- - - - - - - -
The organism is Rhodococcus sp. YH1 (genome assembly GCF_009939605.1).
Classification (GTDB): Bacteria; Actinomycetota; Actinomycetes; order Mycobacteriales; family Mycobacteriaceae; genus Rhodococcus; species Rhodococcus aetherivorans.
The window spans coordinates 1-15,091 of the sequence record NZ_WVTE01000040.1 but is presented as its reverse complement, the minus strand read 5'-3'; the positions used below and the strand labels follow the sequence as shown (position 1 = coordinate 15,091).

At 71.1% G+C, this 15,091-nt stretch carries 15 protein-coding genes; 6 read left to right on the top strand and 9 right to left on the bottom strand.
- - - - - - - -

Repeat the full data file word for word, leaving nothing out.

The organism is Rhodococcus sp. YH1 (genome assembly GCF_009939605.1).
Classification (GTDB): Bacteria; Actinomycetota; Actinomycetes; order Mycobacteriales; family Mycobacteriaceae; genus Rhodococcus; species Rhodococcus aetherivorans.
The window spans coordinates 1-15,091 of the sequence record NZ_WVTE01000040.1 but is presented as its reverse complement, the minus strand read 5'-3'; the positions used below and the strand labels follow the sequence as shown (position 1 = coordinate 15,091).

At 71.1% G+C, this 15,091-nt stretch carries 15 protein-coding genes; 6 read left to right on the top strand and 9 right to left on the bottom strand.